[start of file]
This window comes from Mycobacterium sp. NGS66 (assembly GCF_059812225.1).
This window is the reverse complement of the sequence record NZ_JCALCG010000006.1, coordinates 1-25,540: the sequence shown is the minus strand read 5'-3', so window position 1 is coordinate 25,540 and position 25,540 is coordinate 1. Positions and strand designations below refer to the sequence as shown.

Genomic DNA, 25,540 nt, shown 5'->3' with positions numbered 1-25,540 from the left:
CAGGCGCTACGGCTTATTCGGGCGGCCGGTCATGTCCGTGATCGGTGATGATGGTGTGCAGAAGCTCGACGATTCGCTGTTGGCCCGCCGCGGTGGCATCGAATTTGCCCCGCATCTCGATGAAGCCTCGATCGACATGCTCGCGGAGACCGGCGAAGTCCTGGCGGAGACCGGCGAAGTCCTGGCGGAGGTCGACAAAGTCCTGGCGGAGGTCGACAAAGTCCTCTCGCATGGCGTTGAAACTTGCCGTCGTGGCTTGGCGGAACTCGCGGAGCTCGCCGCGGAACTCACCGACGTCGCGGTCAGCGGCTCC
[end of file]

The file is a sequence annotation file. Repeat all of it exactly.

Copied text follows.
This window comes from Mycobacterium sp. NGS66 (assembly GCF_059812225.1).
This window is the reverse complement of the sequence record NZ_JCALCG010000006.1, coordinates 1-25,540: the sequence shown is the minus strand read 5'-3', so window position 1 is coordinate 25,540 and position 25,540 is coordinate 1. Positions and strand designations below refer to the sequence as shown.

Genomic DNA, 25,540 nt, shown 5'->3' with positions numbered 1-25,540 from the left:
CAGGCGCTACGGCTTATTCGGGCGGCCGGTCATGTCCGTGATCGGTGATGATGGTGTGCAGAAGCTCGACGATTCGCTGTTGGCCCGCCGCGGTGGCATCGAATTTGCCCCGCATCTCGATGAAGCCTCGATCGACATGCTCGCGGAGACCGGCGAAGTCCTGGCGGAGACCGGCGAAGTCCTGGCGGAGGTCGACAAAGTCCTGGCGGAGGTCGACAAAGTCCTCTCGCATGGCGTTGAAACTTGCCGTCGTGGCTTGGCGGAACTCGCGGAGCTCGCCGCGGAACTCACCGACGTCGCGGTCAGCGGCTCC